Gov. Deval Patrick seems to be willing to pitch his tax reform proposal by any means necessary, even resorting to recorded phone messages that he admittedly hates.
Teachers and educators over the weekend received a robocall from Patrick asking them for their help in swaying lawmakers to embrace the need for $1.9 billion in new revenue for schools and transportation.
Patrick recorded the message for a “large percentage” of the Massachusetts Teachers Association’s 110,000 members in K-12 and higher education. In it, he urges them to contact their representatives and senators to encourage their support of his plan to invest new revenue in early education, community colleges and universities.
“We want the members to recognize what’s at stake and lend their support,” said MTA spokeswoman Laura Barrett.
Praising their work and the success of Massachusetts students, Patrick said in the call, “But we both know that achievement gaps persist and that closing those gaps will take resources and investments in our young people. We can’t keep asking you to do more with less.”
The robocall was paid for by the Massachusetts Teachers Association, and Patrick said he recorded the message at the request of MTA President Paul Toner, urging teachers to sign postcards that are being mailed to teachers by the union and send them back to their lawmakers. He also asked them to attend a March 12 rally at the State House hosted by the Campaign for Our Communities in support of the governor’s budget.
When asked about the call on Monday, Patrick said it was the only robocall he planned to record, though he has participated in several conference calls with constituency groups and will do more of those.
“I hate robocalls,” Patrick said, a fact he made clear on the call itself, which he closed by saying, “And thank you for your patience with the robocall. I hate ‘em like you do, but I need your help. Thank you.”
Patrick has proposed raising the income tax a full percentage point to 6.25 percent, reducing the sales tax to 4.5 percent, and eliminating a number of personal exemptions and deductions to pay for investments in transportation and education. His plan has been met with resistance by many state lawmakers worried about the impact on the economy and family budgets.
“I think the reservations about the means are entirely predictable, and have said so all along. But the point is to focus on the ends. People want more transportation, not less. We need to reach all the kids in our schools, not just some of them or most of them,” Patrick told reporters.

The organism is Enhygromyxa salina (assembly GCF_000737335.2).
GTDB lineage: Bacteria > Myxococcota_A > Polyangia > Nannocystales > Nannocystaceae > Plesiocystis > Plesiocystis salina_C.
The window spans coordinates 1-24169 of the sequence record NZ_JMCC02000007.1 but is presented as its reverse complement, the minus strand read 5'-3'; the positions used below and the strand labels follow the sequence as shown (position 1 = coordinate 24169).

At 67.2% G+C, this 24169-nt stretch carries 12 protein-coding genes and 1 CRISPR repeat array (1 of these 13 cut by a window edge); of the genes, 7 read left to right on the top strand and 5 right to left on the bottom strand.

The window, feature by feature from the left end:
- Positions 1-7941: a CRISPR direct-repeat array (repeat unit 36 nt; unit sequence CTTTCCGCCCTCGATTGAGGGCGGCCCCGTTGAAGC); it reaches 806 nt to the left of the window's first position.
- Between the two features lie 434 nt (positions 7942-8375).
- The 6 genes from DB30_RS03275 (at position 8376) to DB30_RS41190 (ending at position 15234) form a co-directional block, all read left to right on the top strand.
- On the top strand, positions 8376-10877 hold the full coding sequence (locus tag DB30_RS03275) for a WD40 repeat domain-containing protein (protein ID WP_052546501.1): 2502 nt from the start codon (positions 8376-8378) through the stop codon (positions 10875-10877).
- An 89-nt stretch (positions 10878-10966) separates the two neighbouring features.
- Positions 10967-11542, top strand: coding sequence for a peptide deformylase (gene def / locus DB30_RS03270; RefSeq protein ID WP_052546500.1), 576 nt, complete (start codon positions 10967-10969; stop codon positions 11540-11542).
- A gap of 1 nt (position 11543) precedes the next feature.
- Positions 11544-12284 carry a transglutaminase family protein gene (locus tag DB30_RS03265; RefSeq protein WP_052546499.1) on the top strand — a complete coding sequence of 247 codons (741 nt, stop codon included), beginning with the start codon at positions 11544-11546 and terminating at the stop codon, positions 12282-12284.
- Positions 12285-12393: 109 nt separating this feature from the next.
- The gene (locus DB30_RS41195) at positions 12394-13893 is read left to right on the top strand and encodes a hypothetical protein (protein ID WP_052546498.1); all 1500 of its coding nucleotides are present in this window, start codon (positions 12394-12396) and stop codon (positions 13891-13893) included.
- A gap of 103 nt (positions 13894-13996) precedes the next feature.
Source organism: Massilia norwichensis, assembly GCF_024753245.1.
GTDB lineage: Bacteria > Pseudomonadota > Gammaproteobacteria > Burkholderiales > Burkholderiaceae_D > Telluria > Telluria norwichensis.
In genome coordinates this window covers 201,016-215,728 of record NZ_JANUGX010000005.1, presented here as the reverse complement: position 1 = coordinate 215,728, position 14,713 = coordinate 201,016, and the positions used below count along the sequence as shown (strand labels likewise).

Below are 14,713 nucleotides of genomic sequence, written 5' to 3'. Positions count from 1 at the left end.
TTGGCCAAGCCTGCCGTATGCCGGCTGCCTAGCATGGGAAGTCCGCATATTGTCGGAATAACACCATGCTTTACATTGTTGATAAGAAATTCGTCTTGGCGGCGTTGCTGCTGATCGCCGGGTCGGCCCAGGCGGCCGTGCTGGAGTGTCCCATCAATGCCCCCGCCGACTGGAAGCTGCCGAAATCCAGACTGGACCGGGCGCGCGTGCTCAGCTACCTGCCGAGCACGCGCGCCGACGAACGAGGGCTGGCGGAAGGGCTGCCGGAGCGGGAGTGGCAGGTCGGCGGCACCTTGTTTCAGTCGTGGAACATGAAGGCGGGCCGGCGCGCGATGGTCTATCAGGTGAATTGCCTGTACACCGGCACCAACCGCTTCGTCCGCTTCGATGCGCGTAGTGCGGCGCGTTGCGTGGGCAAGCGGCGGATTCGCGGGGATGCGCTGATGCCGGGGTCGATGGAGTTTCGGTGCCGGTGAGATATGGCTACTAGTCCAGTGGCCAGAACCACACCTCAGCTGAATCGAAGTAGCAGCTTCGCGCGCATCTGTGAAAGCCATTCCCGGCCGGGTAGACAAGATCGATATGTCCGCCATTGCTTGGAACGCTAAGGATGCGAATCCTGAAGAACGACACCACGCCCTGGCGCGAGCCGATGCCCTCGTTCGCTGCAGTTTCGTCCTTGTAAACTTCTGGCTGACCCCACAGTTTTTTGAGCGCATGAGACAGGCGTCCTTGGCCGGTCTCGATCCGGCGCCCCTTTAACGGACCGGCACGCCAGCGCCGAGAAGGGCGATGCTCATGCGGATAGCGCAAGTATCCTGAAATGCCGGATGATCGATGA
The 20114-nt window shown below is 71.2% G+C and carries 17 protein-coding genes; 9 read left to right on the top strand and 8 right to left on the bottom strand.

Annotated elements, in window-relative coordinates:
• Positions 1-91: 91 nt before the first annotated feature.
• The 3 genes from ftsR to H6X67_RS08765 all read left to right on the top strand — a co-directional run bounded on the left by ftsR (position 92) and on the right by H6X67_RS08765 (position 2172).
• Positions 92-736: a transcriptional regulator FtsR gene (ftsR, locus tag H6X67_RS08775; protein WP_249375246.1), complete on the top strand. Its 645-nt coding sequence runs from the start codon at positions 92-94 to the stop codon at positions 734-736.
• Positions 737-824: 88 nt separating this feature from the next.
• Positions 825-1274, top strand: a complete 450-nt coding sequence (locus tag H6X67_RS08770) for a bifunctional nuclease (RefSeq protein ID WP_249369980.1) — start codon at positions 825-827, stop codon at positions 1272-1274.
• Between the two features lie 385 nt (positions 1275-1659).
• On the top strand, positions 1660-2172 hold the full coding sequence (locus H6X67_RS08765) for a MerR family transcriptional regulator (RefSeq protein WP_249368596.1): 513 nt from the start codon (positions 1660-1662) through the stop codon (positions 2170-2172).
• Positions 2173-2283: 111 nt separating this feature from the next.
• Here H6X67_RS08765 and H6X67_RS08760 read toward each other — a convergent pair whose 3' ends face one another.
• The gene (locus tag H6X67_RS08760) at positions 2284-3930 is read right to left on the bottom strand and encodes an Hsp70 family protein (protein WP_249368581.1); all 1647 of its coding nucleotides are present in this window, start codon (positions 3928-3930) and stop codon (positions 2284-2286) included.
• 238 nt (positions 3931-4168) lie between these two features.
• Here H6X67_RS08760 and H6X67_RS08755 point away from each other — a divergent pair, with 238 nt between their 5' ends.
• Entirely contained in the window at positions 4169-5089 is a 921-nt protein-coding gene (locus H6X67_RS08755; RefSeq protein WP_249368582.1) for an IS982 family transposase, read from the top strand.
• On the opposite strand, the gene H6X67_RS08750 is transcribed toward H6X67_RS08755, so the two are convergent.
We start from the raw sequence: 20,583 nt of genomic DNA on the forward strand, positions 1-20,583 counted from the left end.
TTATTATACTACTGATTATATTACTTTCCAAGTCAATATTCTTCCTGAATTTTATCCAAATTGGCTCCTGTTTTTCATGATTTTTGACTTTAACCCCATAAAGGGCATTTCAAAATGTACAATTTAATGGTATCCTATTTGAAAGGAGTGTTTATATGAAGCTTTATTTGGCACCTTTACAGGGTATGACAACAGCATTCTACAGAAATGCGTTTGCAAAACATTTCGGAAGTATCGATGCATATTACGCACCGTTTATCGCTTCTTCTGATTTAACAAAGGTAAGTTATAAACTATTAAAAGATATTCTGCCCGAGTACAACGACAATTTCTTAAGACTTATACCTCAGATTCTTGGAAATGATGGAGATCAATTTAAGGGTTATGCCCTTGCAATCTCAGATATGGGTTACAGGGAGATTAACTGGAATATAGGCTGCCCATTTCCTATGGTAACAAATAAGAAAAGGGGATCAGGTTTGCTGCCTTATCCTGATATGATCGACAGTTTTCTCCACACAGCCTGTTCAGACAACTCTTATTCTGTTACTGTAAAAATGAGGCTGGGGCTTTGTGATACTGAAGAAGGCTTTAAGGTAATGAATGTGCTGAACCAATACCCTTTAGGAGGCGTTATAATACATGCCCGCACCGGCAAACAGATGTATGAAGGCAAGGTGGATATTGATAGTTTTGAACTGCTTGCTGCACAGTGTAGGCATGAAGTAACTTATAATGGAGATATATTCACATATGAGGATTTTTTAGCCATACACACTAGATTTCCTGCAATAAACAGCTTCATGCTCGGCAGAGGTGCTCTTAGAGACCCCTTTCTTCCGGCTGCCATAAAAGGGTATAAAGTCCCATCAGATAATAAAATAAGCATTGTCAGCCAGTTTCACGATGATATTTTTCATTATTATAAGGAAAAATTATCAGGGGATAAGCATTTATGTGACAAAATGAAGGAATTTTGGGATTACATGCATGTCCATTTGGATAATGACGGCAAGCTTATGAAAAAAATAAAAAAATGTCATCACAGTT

Meanwhile, House Speaker Robert DeLeo said the governor has been undeterred by the reluctance of some lawmakers and many in the general public to accept his tax proposal, rarely wasting a moment when the two get together to talk about education and transportation. “I think the governor’s as strong as ever in terms of what he feels is a great need that he feels we need to address here in the Commonwealth,” DeLeo told reporters on Monday.
Expressing surprise at the size of Patrick’s proposed income tax hike, DeLeo said over the weekend that he is exploring “any and all alternatives” to the governor’s plan to boost the income tax.
“I told the governor that I would keep an open mind but I will tell you that the income tax tends to cause a bit of concern shall we say amongst the electorate,” DeLeo said during an interview that aired Sunday morning on WCVB’s “On the Record” program.
One alternative losing momentum is the idea of hiking the gas tax and dedicating new revenue to infrastructure improvements. “What once seemed as a feasible possibility now seems to be a little more difficult than it was because of the high cost of gasoline and the fact that what we’re hearing anyway is that those gas prices may not diminish until possibly the summer well beyond our budget,” DeLeo said Monday after meeting with Patrick and Senate President Therese Murray.
Patrick on Monday said he was not bothered by DeLeo’s comments, suggesting he had to go through a similar thought process. “That’s not a problem. I totally understand that. My own proposal was iterative in the sense that I tried a lot of different models before I settled on this one,” Patrick said, promoting a new web tool his office posted online Monday allowing residents to craft their own tax reform plan and see how much revenue would be generated.
Patrick said he’s never “been stuck on one way” to generate the revenue, but hopes teachers and other members of the public will help him insist to the Legislature that significant new revenue is needed to improve education and infrastructure and grow jobs.
Describing “widespread enthusiasm” for the goals of his budget, Patrick said, “I think what is predictable and something we all have to work through is that people wish they could have it without paying for it, but we’re going to have to pay for it and find the best way to do so.”
DeLeo said he’s heard a range of opinions from House members, including some who don’t want to raise any new revenue for investments and others willing to support the governor’s full proposal. Though he has acknowledged the need for additional spending on transportation and supports the governor’s goals of investing in education, DeLeo said the size of the proposal is “part of the concern.”
“Right now I think that folks are still hurting somewhat. I don’t think we as a Commonwealth or as a country obviously are completely out of the recession. Obviously we are improving from where we were, but the economy and peoples’ ability to pay is still a question mark,” DeLeo said.